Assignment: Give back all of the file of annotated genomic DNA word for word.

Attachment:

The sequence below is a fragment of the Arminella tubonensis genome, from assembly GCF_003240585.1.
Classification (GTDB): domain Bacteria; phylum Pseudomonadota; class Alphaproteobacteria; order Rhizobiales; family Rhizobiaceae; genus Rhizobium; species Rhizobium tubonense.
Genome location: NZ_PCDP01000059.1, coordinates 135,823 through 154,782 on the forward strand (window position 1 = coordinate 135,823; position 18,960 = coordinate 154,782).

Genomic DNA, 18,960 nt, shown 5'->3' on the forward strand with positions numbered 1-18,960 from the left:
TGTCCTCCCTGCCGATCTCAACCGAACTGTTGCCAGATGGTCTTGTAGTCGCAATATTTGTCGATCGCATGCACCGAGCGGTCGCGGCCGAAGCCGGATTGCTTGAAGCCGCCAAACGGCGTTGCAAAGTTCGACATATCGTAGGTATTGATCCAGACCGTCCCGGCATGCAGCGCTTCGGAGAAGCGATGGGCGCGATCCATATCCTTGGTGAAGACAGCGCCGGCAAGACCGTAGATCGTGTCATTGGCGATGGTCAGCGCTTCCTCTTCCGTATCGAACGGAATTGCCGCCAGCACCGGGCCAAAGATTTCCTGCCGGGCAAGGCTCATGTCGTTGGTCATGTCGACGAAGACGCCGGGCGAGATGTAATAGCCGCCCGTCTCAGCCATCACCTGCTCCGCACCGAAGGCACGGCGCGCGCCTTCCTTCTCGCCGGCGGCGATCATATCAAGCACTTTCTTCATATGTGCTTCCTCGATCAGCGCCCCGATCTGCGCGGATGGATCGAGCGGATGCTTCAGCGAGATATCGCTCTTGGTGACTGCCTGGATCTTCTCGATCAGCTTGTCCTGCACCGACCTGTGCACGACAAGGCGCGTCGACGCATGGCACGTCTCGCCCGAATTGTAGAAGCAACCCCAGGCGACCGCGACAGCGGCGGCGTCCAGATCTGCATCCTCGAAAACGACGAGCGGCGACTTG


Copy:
The sequence below is a fragment of the Arminella tubonensis genome, from assembly GCF_003240585.1.
Classification (GTDB): domain Bacteria; phylum Pseudomonadota; class Alphaproteobacteria; order Rhizobiales; family Rhizobiaceae; genus Rhizobium; species Rhizobium tubonense.
Genome location: NZ_PCDP01000059.1, coordinates 135,823 through 154,782 on the forward strand (window position 1 = coordinate 135,823; position 18,960 = coordinate 154,782).

Genomic DNA, 18,960 nt, shown 5'->3' on the forward strand with positions numbered 1-18,960 from the left:
TGTCCTCCCTGCCGATCTCAACCGAACTGTTGCCAGATGGTCTTGTAGTCGCAATATTTGTCGATCGCATGCACCGAGCGGTCGCGGCCGAAGCCGGATTGCTTGAAGCCGCCAAACGGCGTTGCAAAGTTCGACATATCGTAGGTATTGATCCAGACCGTCCCGGCATGCAGCGCTTCGGAGAAGCGATGGGCGCGATCCATATCCTTGGTGAAGACAGCGCCGGCAAGACCGTAGATCGTGTCATTGGCGATGGTCAGCGCTTCCTCTTCCGTATCGAACGGAATTGCCGCCAGCACCGGGCCAAAGATTTCCTGCCGGGCAAGGCTCATGTCGTTGGTCATGTCGACGAAGACGCCGGGCGAGATGTAATAGCCGCCCGTCTCAGCCATCACCTGCTCCGCACCGAAGGCACGGCGCGCGCCTTCCTTCTCGCCGGCGGCGATCATATCAAGCACTTTCTTCATATGTGCTTCCTCGATCAGCGCCCCGATCTGCGCGGATGGATCGAGCGGATGCTTCAGCGAGATATCGCTCTTGGTGACTGCCTGGATCTTCTCGATCAGCTTGTCCTGCACCGACCTGTGCACGACAAGGCGCGTCGACGCATGGCACGTCTCGCCCGAATTGTAGAAGCAACCCCAGGCGACCGCGACAGCGGCGGCGTCCAGATCTGCATCCTCGAAAACGACGAGCGGCGACTTG